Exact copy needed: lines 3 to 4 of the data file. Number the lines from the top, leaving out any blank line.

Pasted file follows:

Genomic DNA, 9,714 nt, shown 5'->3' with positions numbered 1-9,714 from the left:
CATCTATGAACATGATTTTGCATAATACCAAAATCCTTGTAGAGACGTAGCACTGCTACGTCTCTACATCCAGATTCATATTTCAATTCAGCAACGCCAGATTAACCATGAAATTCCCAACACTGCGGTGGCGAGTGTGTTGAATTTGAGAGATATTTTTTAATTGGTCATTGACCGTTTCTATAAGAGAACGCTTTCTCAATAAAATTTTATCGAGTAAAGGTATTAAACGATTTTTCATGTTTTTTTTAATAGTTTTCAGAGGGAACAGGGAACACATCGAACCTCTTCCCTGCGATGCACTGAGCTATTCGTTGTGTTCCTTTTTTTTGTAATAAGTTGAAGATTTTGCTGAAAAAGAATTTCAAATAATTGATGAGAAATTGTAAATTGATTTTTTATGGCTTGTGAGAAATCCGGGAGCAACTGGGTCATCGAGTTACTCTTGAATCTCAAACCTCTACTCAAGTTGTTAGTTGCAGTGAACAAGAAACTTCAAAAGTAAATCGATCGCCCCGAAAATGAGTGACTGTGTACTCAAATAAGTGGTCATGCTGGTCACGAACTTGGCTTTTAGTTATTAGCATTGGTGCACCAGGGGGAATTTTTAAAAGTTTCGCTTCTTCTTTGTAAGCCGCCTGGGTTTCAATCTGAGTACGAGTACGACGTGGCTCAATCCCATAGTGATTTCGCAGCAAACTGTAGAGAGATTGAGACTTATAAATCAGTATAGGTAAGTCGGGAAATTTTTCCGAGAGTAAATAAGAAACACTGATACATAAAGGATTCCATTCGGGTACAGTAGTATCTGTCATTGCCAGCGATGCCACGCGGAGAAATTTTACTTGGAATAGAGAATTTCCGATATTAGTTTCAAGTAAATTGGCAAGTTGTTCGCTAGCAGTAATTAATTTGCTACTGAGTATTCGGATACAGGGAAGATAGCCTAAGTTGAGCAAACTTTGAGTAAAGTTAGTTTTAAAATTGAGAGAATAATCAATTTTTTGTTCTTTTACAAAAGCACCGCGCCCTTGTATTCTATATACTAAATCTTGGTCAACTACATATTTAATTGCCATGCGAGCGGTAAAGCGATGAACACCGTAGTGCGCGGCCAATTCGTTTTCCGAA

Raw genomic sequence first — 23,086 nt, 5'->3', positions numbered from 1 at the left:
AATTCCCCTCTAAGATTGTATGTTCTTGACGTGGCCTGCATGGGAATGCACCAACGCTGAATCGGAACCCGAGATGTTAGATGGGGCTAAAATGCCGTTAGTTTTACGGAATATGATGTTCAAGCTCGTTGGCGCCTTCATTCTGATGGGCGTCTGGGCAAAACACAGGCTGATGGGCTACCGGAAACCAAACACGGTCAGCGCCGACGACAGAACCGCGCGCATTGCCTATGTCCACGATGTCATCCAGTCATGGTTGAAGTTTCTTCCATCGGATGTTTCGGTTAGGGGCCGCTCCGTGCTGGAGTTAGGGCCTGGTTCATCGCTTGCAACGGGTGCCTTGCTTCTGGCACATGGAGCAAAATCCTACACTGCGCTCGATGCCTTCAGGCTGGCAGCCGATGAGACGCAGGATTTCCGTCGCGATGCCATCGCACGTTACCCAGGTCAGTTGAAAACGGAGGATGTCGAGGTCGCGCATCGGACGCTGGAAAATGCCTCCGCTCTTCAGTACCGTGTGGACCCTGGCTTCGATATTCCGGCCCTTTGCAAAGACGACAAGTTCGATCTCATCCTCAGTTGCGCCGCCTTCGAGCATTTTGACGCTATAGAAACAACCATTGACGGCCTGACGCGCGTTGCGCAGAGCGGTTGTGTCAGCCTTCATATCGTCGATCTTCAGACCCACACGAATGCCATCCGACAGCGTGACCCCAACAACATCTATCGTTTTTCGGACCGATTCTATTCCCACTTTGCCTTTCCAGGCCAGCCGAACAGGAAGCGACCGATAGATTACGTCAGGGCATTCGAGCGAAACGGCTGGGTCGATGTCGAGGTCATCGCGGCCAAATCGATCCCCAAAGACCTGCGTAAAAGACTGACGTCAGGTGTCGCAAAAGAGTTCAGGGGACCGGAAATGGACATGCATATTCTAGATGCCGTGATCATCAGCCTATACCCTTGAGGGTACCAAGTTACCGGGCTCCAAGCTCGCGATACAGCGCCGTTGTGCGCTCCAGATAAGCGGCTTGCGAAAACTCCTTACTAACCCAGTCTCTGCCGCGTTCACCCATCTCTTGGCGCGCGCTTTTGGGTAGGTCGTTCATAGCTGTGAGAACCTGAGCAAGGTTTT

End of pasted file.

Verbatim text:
Raw genomic sequence first — 23,086 nt, 5'->3', positions numbered from 1 at the left:
AATTCCCCTCTAAGATTGTATGTTCTTGACGTGGCCTGCATGGGAATGCACCAACGCTGAATCGGAACCCGAGATGTTAGATGGGGCTAAAATGCCGTTAGTTTTACGGAATATGATGTTCAAGCTCGTTGGCGCCTTCATTCTGATGGGCGTCTGGGCAAAACACAGGCTGATGGGCTACCGGAAACCAAACACGGTCAGCGCCGACGACAGAACCGCGCGCATTGCCTATGTCCACGATGTCATCCAGTCATGGTTGAAGTTTCTTCCATCGGATGTTTCGGTTAGGGGCCGCTCCGTGCTGGAGTTAGGGCCTGGTTCATCGCTTGCAACGGGTGCCTTGCTTCTGGCACATGGAGCAAAATCCTACACTGCGCTCGATGCCTTCAGGCTGGCAGCCGATGAGACGCAGGATTTCCGTCGCGATGCCATCGCACGTTACCCAGGTCAGTTGAAAACGGAGGATGTCGAGGTCGCGCATCGGACGCTGGAAAATGCCTCCGCTCTTCAGTACCGTGTGGACCCTGGCTTCGATATTCCGGCCCTTTGCAAAGACGACAAGTTCGATCTCATCCTCAGTTGCGCCGCCTTCGAGCATTTTGACGCTATAGAAACAACCATTGACGGCCTGACGCGCGTTGCGCAGAGCGGTTGTGTCAGCCTTCATATCGTCGATCTTCAGACCCACACGAATGCCATCCGACAGCGTGACCCCAACAACATCTATCGTTTTTCGGACCGATTCTATTCCCACTTTGCCTTTCCAGGCCAGCCGAACAGGAAGCGACCGATAGATTACGTCAGGGCATTCGAGCGAAACGGCTGGGTCGATGTCGAGGTCATCGCGGCCAAATCGATCCCCAAAGACCTGCGTAAAAGACTGACGTCAGGTGTCGCAAAAGAGTTCAGGGGACCGGAAATGGACATGCATATTCTAGATGCCGTGATCATCAGCCTATACCCTTGAGGGTACCAAGTTACCGGGCTCCAAGCTCGCGATACAGCGCCGTTGTGCGCTCCAGATAAGCGGCTTGCGAAAACTCCTTACTAACCCAGTCTCTGCCGCGTTCACCCATCTCTTGGCGCGCGCTTTTGGGTAGGTCGTTCATAGCTGTGAGAACCTGAGCAAGGTTTT